2 days before your prostate biopsy

Stop taking nonsteroidal anti-inflammatory drugs (NSAIDs)

NSAIDs, such as ibuprofen (Advil® and Motrin®) and naproxen (Aleve®), can cause bleeding. Stop taking them 2 days before your procedure. If your healthcare provider gives you other instructions, follow those instead.

To learn more, read How To Check if a Medicine or Supplement Has Aspirin, Other NSAIDs, Vitamin E, or Fish Oil.

The day before your prostate biopsy

A staff member from the Admitting Office will call you after the day before your biopsy. If your biopsy is scheduled for a Monday, they’ll call you the Friday before. If you don’t get a call by , call 212-639-5014.

The staff member will tell you what time to get to the hospital for your biopsy. They’ll also remind you where to go. This will be one of these locations:

  • Presurgical Center (PSC) on the 2nd floor
    1275 York Ave. (between East 67th and East 68th streets)
    M Elevator to 2nd Floor
  • Presurgical Center (PSC) on the 6th floor
    1275 York Ave. (between East 67th and East 68th streets)
    B elevator to 6th Floor
  • Josie Robertson procedure Center (JRSC)
    1133 York Ave. (between East 61st and East 62nd streets)

If you have any changes in your health or you need to cancel your biopsy for any reason, call your surgeon. Offices are usually open Monday through Friday from to After , during the weekend, and on holidays, call 212-639-2000. Ask for the doctor who is covering for your doctor.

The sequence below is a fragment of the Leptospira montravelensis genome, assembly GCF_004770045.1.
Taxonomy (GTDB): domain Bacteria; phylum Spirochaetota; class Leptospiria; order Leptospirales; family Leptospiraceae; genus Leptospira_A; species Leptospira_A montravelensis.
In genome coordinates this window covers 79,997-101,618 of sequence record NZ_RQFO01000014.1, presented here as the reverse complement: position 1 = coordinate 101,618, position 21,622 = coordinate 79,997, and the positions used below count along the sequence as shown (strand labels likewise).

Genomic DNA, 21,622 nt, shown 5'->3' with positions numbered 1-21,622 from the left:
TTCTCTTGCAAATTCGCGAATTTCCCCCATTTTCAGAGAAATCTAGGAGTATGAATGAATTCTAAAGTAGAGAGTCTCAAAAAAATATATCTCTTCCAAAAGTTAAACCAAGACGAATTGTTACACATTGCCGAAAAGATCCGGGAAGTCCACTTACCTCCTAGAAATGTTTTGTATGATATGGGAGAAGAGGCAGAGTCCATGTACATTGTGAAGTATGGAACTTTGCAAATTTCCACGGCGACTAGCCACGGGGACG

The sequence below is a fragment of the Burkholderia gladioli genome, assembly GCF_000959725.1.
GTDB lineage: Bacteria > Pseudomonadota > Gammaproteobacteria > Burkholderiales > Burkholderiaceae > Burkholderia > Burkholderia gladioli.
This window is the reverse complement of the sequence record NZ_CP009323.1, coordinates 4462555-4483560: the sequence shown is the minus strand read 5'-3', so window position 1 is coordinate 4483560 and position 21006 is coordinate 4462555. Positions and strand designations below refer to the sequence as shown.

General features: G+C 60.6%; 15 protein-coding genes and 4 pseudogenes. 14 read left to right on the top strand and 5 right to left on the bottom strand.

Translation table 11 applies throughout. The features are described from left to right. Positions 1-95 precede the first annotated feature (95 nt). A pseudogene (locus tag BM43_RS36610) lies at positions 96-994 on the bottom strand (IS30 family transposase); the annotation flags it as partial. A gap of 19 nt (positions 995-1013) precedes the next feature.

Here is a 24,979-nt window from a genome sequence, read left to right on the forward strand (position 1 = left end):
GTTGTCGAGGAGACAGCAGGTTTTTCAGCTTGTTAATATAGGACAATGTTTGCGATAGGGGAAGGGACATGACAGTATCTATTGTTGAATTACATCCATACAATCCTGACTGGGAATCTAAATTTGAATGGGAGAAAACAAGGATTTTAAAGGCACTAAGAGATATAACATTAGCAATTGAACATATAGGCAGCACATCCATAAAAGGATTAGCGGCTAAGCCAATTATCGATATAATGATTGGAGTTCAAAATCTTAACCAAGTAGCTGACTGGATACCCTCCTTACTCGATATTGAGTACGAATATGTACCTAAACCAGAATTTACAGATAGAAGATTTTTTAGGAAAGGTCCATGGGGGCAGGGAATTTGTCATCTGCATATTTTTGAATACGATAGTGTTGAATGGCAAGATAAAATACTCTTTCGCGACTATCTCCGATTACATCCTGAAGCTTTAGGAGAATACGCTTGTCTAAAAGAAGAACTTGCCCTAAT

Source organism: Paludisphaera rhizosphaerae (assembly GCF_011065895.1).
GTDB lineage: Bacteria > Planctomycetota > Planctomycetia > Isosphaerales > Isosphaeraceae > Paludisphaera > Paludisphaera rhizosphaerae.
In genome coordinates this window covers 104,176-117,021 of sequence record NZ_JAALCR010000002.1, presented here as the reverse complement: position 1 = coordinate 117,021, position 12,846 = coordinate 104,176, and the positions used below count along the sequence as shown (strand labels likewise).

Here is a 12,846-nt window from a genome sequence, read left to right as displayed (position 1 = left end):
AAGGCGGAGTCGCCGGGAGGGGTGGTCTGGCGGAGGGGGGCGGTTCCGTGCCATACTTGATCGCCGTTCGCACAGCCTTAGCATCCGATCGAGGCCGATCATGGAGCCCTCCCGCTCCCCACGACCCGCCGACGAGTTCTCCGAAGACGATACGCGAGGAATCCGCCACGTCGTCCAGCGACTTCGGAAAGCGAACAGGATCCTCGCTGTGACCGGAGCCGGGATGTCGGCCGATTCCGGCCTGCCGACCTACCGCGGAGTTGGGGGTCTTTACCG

Instructions for eating and drinking: 8 hours before your arrival time

  • Stop eating 8 hours before your arrival time, if you have not already. 
    • Your healthcare provider may tell you to stop eating earlier. If they do, follow their instructions.
  • 8 hours before your arrival time, do not eat or drink anything except these clear liquids:
    • Water.
    • Soda.
    • Clear juices, such as lemonade, apple, and cranberry juices. Do not drink orange juice or juices with pulp.
    • Black coffee or tea (without any type of milk or creamer).
    • Sports drinks, such as Gatorade®.
    • Gelatin, such as Jell-O®.
    You can keep having these until 2 hours before your arrival time.

The day of your prostate biopsy

Instructions for drinking: 2 hours before your arrival time

 Stop drinking 2 hours before your arrival time. This includes water.

Give yourself a saline enema

Give yourself a saline enema the morning of your biopsy. Follow the directions on the box.

Take your antibiotics

You’ll need to take an antibiotic to prevent infection from the biopsy. Your healthcare provider will tell you which antibiotic you’ll take. They will also give you a prescription. You’ll take one of the antibiotics listed below.

Oral antibiotics

  • Ciprofloxacin (Cipro®) 500 mg (2 tablets)
    • Take 1 tablet 2 hours before your biopsy.
    • Take 1 tablet 12 hours later.
  • Cefixime (Suprax®) 400 mg (1 tablet)
    • Take 1 tablet 2 hours before your biopsy.
  • Cefuroxime (Ceftin®) 500 mg (2 tablets)
    • Take 1 tablet 2 hours before your biopsy.
    • Take 1 tablet 12 hours later.
  • Sulfamethoxazole-trimethoprim (Bactrim®) 500mg (2 tablets)
    • Take 1 tablet 2 hours before your biopsy.
    • Take 1 tablet 12 hours later.

Intravenous (IV) antibiotics

Your healthcare provider might decide you need IV antibiotics instead of oral antibiotics. If they do, you’ll get the IV medication through a vein in your arm while you’re in the hospital.